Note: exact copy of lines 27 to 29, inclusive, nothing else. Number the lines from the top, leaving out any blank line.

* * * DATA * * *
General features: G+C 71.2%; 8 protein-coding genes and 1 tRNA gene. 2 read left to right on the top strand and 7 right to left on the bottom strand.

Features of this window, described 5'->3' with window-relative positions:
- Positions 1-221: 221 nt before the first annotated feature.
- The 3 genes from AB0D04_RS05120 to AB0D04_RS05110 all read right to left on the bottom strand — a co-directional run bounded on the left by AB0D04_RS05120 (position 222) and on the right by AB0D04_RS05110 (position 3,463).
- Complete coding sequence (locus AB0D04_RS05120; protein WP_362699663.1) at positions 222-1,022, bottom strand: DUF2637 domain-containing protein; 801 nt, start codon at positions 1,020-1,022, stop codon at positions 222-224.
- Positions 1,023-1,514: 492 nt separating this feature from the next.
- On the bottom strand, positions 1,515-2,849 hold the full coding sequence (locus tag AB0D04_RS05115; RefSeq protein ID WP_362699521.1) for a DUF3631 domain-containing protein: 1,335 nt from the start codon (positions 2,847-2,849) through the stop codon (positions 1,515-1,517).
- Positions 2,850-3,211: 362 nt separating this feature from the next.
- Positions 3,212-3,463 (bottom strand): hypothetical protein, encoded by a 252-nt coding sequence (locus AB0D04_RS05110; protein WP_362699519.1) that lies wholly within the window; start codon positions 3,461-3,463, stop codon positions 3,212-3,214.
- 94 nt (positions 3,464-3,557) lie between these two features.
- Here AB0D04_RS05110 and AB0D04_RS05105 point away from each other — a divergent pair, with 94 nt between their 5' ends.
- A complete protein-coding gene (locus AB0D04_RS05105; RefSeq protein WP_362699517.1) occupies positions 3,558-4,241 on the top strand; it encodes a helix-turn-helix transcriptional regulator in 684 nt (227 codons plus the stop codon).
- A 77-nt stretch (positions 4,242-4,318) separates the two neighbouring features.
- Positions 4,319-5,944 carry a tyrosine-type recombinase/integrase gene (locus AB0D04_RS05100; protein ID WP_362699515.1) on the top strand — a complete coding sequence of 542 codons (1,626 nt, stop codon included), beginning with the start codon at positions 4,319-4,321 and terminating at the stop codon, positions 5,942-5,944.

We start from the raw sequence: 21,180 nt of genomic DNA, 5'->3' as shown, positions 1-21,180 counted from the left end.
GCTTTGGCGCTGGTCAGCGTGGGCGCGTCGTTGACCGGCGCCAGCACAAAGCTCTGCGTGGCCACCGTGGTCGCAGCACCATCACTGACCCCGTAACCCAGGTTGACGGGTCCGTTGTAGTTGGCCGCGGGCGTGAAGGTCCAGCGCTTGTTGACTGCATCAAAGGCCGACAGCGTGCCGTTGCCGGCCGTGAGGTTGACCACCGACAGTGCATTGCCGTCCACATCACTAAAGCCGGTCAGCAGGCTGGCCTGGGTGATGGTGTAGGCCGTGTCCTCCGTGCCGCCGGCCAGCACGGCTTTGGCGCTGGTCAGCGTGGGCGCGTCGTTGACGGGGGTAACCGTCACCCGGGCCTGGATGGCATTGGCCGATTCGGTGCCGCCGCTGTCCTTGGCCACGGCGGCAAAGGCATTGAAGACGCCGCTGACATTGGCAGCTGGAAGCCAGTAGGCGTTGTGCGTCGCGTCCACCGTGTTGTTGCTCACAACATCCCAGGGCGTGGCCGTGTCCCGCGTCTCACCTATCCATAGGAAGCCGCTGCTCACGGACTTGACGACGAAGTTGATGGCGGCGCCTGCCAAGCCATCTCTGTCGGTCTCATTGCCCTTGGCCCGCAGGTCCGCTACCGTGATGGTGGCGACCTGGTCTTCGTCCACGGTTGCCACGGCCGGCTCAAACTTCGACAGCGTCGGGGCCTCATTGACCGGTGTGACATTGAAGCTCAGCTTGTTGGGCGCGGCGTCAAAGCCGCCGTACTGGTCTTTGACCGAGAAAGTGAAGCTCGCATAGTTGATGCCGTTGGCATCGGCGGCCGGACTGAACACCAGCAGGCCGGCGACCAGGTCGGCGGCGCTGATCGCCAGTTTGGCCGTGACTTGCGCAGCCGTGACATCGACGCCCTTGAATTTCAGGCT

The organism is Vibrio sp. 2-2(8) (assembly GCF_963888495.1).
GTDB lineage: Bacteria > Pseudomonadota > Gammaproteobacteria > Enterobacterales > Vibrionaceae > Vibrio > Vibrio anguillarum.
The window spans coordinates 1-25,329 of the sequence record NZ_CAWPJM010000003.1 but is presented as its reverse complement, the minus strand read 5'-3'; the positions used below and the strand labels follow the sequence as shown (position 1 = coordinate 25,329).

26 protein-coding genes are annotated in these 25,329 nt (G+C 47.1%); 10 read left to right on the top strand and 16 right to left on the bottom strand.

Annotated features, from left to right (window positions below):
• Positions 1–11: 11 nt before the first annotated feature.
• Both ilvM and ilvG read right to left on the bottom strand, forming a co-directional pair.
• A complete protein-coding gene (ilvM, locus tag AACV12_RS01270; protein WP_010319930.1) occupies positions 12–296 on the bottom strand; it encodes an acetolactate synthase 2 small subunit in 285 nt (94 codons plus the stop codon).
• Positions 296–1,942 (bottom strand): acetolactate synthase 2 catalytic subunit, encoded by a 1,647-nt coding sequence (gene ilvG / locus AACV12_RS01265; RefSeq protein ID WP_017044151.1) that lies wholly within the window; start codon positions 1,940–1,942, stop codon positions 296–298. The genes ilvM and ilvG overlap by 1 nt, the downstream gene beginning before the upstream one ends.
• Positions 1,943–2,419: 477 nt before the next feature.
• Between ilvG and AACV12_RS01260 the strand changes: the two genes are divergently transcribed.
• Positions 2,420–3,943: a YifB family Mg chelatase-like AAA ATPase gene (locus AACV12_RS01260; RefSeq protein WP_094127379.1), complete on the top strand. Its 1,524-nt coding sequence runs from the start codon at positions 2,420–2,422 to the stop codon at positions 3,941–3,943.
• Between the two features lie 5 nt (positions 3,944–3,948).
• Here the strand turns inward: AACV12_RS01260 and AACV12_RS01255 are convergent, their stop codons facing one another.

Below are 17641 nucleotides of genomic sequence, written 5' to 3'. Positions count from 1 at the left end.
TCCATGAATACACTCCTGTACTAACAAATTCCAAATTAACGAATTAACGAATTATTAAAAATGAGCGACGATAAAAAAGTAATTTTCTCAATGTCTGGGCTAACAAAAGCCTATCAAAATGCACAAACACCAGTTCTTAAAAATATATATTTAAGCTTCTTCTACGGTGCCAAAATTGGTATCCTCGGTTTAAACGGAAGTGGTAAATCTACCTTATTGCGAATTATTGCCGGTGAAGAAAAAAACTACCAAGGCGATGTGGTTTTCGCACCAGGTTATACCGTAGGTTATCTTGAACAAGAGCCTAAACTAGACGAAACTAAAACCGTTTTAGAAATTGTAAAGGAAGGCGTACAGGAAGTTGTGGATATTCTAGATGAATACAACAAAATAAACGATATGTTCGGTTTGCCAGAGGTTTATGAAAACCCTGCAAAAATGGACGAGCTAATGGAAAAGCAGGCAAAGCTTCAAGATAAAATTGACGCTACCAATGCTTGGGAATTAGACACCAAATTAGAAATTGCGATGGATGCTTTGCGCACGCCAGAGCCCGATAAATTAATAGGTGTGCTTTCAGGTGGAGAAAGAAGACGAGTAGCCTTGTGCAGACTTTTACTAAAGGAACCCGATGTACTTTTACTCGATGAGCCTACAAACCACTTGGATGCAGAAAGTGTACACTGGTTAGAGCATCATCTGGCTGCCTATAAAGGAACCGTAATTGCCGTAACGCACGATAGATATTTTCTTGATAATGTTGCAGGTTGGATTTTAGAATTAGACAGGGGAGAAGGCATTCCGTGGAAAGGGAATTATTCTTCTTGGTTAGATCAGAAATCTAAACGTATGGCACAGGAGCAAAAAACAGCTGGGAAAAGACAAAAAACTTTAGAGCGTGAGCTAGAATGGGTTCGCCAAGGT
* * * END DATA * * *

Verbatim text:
• Between ilvG and AACV12_RS01260 the strand changes: the two genes are divergently transcribed.
• Positions 2,420–3,943: a YifB family Mg chelatase-like AAA ATPase gene (locus AACV12_RS01260; RefSeq protein WP_094127379.1), complete on the top strand. Its 1,524-nt coding sequence runs from the start codon at positions 2,420–2,422 to the stop codon at positions 3,941–3,943.
• Between the two features lie 5 nt (positions 3,944–3,948).